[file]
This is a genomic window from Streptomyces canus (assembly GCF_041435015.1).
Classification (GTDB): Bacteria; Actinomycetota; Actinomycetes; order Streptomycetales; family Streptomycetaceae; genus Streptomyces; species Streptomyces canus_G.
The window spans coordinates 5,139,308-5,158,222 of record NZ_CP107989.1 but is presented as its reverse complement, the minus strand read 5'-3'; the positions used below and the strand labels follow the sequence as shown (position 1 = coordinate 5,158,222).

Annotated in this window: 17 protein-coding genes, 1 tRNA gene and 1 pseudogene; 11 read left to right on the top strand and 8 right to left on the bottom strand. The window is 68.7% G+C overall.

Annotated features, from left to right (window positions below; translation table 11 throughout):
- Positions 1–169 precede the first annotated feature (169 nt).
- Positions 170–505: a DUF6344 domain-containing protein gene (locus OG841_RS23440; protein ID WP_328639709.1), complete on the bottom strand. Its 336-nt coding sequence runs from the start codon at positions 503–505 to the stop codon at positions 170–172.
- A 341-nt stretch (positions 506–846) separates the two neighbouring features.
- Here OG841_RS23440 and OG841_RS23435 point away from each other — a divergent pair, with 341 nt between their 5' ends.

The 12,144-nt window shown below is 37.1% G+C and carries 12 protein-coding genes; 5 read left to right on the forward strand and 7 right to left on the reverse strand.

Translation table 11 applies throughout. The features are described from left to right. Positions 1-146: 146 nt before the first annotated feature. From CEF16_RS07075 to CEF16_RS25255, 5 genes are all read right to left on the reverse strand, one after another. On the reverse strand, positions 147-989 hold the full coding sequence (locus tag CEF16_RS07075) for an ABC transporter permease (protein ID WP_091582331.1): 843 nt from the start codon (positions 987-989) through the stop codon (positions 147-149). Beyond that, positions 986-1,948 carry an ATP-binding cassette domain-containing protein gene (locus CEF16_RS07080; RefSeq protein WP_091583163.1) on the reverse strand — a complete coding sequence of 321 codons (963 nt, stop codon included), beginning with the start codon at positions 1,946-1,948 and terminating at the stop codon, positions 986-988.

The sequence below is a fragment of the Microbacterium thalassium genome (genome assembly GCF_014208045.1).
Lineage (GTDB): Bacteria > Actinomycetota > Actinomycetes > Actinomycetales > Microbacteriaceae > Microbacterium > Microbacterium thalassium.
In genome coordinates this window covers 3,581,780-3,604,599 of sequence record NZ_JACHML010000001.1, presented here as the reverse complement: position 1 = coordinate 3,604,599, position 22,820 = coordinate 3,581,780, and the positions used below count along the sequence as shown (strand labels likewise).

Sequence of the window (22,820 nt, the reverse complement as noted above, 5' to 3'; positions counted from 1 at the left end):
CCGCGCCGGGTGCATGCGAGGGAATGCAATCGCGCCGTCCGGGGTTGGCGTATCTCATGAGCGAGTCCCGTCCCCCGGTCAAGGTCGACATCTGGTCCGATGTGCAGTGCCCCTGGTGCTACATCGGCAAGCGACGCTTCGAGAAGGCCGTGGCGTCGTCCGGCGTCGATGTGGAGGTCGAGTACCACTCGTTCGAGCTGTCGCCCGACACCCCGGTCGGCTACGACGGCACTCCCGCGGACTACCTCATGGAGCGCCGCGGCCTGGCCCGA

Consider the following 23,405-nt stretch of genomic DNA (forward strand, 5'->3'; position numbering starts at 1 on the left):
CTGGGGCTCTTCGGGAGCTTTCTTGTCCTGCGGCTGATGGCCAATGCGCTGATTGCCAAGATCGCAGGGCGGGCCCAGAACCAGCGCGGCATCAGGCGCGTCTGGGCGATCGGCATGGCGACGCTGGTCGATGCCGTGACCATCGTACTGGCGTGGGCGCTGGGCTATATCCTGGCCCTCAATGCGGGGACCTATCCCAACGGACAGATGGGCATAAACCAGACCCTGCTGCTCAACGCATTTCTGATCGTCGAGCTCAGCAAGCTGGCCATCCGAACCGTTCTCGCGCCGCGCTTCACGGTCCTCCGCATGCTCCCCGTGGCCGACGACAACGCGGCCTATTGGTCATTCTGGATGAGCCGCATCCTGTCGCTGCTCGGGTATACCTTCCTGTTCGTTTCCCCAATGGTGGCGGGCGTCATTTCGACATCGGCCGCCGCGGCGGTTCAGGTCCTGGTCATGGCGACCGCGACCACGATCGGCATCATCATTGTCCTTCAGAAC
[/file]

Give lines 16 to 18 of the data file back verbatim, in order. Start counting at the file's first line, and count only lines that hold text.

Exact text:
CCGCGCCGGGTGCATGCGAGGGAATGCAATCGCGCCGTCCGGGGTTGGCGTATCTCATGAGCGAGTCCCGTCCCCCGGTCAAGGTCGACATCTGGTCCGATGTGCAGTGCCCCTGGTGCTACATCGGCAAGCGACGCTTCGAGAAGGCCGTGGCGTCGTCCGGCGTCGATGTGGAGGTCGAGTACCACTCGTTCGAGCTGTCGCCCGACACCCCGGTCGGCTACGACGGCACTCCCGCGGACTACCTCATGGAGCGCCGCGGCCTGGCCCGA

Consider the following 23,405-nt stretch of genomic DNA (forward strand, 5'->3'; position numbering starts at 1 on the left):
CTGGGGCTCTTCGGGAGCTTTCTTGTCCTGCGGCTGATGGCCAATGCGCTGATTGCCAAGATCGCAGGGCGGGCCCAGAACCAGCGCGGCATCAGGCGCGTCTGGGCGATCGGCATGGCGACGCTGGTCGATGCCGTGACCATCGTACTGGCGTGGGCGCTGGGCTATATCCTGGCCCTCAATGCGGGGACCTATCCCAACGGACAGATGGGCATAAACCAGACCCTGCTGCTCAACGCATTTCTGATCGTCGAGCTCAGCAAGCTGGCCATCCGAACCGTTCTCGCGCCGCGCTTCACGGTCCTCCGCATGCTCCCCGTGGCCGACGACAACGCGGCCTATTGGTCATTCTGGATGAGCCGCATCCTGTCGCTGCTCGGGTATACCTTCCTGTTCGTTTCCCCAATGGTGGCGGGCGTCATTTCGACATCGGCCGCCGCGGCGGTTCAGGTCCTGGTCATGGCGACCGCGACCACGATCGGCATCATCATTGTCCTTCAGAAC